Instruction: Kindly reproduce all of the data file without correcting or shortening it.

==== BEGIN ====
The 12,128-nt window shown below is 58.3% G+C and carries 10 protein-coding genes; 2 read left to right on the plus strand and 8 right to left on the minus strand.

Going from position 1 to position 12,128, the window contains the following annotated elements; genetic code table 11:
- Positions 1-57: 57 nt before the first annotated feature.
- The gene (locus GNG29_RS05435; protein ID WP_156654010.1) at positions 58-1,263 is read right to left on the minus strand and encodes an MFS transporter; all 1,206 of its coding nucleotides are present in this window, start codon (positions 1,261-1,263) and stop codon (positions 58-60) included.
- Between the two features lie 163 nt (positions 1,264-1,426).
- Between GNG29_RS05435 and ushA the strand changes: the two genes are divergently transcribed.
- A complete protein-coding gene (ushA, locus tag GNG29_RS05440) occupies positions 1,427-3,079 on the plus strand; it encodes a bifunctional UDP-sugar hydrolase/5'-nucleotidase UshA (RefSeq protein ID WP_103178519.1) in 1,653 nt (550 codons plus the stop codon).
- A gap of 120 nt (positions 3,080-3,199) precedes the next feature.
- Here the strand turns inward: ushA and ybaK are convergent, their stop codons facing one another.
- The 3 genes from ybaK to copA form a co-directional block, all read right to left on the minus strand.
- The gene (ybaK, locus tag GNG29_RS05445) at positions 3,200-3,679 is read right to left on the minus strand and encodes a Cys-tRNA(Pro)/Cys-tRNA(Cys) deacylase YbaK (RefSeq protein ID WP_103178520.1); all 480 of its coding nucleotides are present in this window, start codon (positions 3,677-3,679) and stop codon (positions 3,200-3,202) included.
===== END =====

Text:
The 12,128-nt window shown below is 58.3% G+C and carries 10 protein-coding genes; 2 read left to right on the plus strand and 8 right to left on the minus strand.

Going from position 1 to position 12,128, the window contains the following annotated elements; genetic code table 11:
- Positions 1-57: 57 nt before the first annotated feature.
- The gene (locus GNG29_RS05435; protein ID WP_156654010.1) at positions 58-1,263 is read right to left on the minus strand and encodes an MFS transporter; all 1,206 of its coding nucleotides are present in this window, start codon (positions 1,261-1,263) and stop codon (positions 58-60) included.
- Between the two features lie 163 nt (positions 1,264-1,426).
- Between GNG29_RS05435 and ushA the strand changes: the two genes are divergently transcribed.
- A complete protein-coding gene (ushA, locus tag GNG29_RS05440) occupies positions 1,427-3,079 on the plus strand; it encodes a bifunctional UDP-sugar hydrolase/5'-nucleotidase UshA (RefSeq protein ID WP_103178519.1) in 1,653 nt (550 codons plus the stop codon).
- A gap of 120 nt (positions 3,080-3,199) precedes the next feature.
- Here the strand turns inward: ushA and ybaK are convergent, their stop codons facing one another.
- The 3 genes from ybaK to copA form a co-directional block, all read right to left on the minus strand.
- The gene (ybaK, locus tag GNG29_RS05445) at positions 3,200-3,679 is read right to left on the minus strand and encodes a Cys-tRNA(Pro)/Cys-tRNA(Cys) deacylase YbaK (RefSeq protein ID WP_103178520.1); all 480 of its coding nucleotides are present in this window, start codon (positions 3,677-3,679) and stop codon (positions 3,200-3,202) included.